I’ve never really wanted to vote for Max Baucus. Every time I’ve had the opportunity, I’ve held my nose and voted for him–because I didn’t want to be responsible for helping elect an Allan Kolstad or a Denny Rehberg. I don’t think I’ll being doing it again. There’s only so much passion that you can muster for a candidate who is marginally better than the other guy–and Baucus, at best, is moderately better than a centrist Republican.
Tomorrow, Baucus will no doubt vote against Samuel Alito, a move that will exemplify his political pattern: managing to stand for two things while not believing in either of them. Don’t buy it; don’t let him off the hook for this one. While voting ‘no’ tomorrow might give Baucus political cover, he and the Liebermans and the Salazars lost any claim to caring about the reproductive rights of women, the legitimate claims of workers against corporations, or the unbelievable power grab of the Executive under this administration, when they refused to stand in support of the filibuster of a man who clearly does not belong on the Supreme Court.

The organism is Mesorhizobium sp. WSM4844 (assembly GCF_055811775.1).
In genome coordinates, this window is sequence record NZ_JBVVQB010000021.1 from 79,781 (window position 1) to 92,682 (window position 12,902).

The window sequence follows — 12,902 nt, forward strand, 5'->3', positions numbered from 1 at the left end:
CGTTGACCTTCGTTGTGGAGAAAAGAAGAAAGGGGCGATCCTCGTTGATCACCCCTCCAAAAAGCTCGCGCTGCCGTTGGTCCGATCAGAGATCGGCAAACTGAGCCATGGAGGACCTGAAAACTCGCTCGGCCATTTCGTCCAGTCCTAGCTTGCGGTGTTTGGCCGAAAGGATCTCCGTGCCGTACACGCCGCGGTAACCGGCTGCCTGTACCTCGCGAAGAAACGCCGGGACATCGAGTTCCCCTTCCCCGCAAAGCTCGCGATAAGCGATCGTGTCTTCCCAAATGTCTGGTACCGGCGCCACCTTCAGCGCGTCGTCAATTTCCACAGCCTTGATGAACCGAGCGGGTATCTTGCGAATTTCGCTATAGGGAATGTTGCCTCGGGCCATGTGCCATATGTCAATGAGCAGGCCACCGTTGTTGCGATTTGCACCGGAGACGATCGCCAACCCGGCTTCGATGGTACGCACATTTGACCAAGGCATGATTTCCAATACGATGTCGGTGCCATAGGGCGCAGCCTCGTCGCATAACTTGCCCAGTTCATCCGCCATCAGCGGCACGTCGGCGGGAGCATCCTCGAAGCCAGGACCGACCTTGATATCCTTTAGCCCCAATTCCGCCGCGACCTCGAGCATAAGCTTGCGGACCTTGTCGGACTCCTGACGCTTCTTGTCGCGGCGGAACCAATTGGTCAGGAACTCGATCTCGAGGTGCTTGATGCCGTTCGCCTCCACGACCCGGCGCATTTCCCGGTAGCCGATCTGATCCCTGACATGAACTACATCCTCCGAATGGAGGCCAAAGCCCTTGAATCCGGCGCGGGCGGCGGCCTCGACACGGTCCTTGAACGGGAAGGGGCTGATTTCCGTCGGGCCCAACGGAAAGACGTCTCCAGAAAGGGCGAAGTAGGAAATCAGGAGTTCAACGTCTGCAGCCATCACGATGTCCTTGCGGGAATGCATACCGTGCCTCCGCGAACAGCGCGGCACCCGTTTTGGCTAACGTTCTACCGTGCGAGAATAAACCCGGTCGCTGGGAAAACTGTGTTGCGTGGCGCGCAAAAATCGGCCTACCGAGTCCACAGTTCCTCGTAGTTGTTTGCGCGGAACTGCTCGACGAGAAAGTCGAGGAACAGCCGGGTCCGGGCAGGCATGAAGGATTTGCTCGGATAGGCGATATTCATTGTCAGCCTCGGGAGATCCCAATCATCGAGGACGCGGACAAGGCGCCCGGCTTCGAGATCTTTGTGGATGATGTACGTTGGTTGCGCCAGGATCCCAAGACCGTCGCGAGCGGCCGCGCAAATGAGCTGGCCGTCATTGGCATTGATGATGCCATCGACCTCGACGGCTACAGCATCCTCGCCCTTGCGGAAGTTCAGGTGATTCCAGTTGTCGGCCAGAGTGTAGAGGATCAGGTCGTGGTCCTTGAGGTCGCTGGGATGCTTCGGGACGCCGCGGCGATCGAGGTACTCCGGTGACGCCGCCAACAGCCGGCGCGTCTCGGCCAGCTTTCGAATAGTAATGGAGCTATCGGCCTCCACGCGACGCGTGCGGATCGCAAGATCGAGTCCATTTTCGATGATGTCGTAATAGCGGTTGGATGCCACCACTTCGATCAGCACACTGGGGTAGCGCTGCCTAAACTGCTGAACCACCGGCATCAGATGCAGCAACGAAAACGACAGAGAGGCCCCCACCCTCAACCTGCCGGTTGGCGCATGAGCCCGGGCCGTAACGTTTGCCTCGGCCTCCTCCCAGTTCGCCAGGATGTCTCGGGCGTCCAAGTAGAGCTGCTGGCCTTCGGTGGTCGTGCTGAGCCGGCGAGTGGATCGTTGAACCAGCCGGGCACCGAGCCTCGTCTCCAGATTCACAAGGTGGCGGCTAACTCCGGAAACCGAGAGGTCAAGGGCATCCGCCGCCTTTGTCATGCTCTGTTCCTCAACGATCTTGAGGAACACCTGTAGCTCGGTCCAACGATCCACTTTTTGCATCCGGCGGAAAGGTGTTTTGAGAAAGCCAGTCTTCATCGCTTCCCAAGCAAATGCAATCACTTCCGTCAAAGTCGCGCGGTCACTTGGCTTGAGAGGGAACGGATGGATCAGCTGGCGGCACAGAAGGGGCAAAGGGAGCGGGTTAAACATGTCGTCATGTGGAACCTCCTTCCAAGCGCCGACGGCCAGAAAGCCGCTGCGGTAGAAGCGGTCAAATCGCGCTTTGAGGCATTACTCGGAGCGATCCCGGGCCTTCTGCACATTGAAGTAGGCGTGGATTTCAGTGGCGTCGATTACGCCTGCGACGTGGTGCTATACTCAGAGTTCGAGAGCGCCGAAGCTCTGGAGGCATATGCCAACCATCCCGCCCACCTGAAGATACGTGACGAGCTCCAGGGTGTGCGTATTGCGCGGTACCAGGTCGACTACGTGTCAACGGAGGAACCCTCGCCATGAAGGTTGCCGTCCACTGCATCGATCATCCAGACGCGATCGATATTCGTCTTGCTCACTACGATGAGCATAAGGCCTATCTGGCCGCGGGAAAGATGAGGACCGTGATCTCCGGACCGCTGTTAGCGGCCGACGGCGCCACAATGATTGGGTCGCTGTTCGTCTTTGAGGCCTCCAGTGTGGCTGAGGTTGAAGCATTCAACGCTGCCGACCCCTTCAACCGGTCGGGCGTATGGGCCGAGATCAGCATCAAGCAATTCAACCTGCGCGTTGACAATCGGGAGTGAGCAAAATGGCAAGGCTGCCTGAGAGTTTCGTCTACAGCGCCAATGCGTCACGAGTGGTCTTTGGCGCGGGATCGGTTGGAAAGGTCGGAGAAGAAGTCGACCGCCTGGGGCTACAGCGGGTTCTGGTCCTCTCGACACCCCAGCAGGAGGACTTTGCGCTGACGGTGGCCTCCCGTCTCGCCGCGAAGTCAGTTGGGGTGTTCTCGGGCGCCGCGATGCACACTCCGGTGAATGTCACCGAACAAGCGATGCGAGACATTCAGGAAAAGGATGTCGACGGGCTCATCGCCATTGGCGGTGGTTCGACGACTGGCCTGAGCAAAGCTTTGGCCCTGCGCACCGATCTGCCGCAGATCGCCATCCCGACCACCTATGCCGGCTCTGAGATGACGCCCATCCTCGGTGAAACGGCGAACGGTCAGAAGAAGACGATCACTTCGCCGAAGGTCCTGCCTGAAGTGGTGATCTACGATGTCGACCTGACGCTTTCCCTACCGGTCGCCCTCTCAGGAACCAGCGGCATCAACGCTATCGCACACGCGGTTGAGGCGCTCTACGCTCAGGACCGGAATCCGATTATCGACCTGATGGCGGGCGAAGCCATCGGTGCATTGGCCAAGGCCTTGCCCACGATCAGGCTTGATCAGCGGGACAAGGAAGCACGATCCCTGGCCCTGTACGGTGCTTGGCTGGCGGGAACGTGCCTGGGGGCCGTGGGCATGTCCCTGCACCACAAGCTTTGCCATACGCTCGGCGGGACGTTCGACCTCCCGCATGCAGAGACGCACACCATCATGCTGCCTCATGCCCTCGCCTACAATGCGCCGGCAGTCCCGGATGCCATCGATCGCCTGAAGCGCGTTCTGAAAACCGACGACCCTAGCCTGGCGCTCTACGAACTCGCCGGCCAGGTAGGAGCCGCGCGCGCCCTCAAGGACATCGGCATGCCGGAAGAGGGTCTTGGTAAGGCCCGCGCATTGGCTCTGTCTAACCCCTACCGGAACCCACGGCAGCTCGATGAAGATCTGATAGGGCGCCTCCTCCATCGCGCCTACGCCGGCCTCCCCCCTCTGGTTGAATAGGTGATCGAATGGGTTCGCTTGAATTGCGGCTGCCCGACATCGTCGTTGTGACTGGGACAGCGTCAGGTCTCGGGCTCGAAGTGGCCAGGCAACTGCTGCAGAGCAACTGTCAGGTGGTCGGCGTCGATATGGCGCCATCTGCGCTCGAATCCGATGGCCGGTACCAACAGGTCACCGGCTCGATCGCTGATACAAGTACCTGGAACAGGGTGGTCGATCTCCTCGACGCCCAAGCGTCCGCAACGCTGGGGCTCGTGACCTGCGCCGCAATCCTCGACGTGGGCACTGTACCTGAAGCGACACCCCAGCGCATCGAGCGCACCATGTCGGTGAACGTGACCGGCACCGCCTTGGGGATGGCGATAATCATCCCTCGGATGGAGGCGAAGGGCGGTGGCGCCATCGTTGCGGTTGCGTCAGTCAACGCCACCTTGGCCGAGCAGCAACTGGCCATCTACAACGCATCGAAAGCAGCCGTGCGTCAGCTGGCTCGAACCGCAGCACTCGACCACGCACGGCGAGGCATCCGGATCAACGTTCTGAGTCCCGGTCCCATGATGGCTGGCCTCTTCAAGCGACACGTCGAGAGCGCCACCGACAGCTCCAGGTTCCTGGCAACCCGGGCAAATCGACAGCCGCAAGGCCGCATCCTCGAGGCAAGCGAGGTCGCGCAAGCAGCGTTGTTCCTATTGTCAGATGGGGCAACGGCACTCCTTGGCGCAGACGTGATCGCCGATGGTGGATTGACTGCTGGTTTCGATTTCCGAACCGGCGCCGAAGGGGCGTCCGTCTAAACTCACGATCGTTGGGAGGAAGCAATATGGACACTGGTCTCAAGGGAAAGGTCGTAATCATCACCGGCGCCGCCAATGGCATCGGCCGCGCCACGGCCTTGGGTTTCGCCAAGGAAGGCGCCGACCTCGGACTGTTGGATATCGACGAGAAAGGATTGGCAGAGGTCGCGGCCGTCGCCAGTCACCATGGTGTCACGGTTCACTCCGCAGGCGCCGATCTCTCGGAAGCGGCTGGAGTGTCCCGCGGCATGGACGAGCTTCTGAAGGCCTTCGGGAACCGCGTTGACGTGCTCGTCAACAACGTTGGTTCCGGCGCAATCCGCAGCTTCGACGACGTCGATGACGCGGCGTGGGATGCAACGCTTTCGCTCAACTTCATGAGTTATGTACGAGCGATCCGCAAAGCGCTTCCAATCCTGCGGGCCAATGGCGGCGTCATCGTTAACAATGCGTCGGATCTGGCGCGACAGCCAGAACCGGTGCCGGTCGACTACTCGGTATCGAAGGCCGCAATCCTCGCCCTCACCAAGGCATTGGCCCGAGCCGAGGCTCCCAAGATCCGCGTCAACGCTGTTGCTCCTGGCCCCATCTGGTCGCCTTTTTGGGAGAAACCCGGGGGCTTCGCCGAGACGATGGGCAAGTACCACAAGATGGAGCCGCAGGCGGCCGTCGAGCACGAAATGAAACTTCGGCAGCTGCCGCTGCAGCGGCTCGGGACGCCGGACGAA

Wiser heads might argue that it’s preferable to continue supporting Baucus, lest the Republicans gain another seat. But what is the point of regaining the majority if you lose the beliefs that define your party along the way?
I won’t be supporting Senator Baucus again. It’s time to clear the way for a real supporter of the rights of ordinary Americans, not a politician so afraid of being a Democrat that it’s often hard to tell he is one.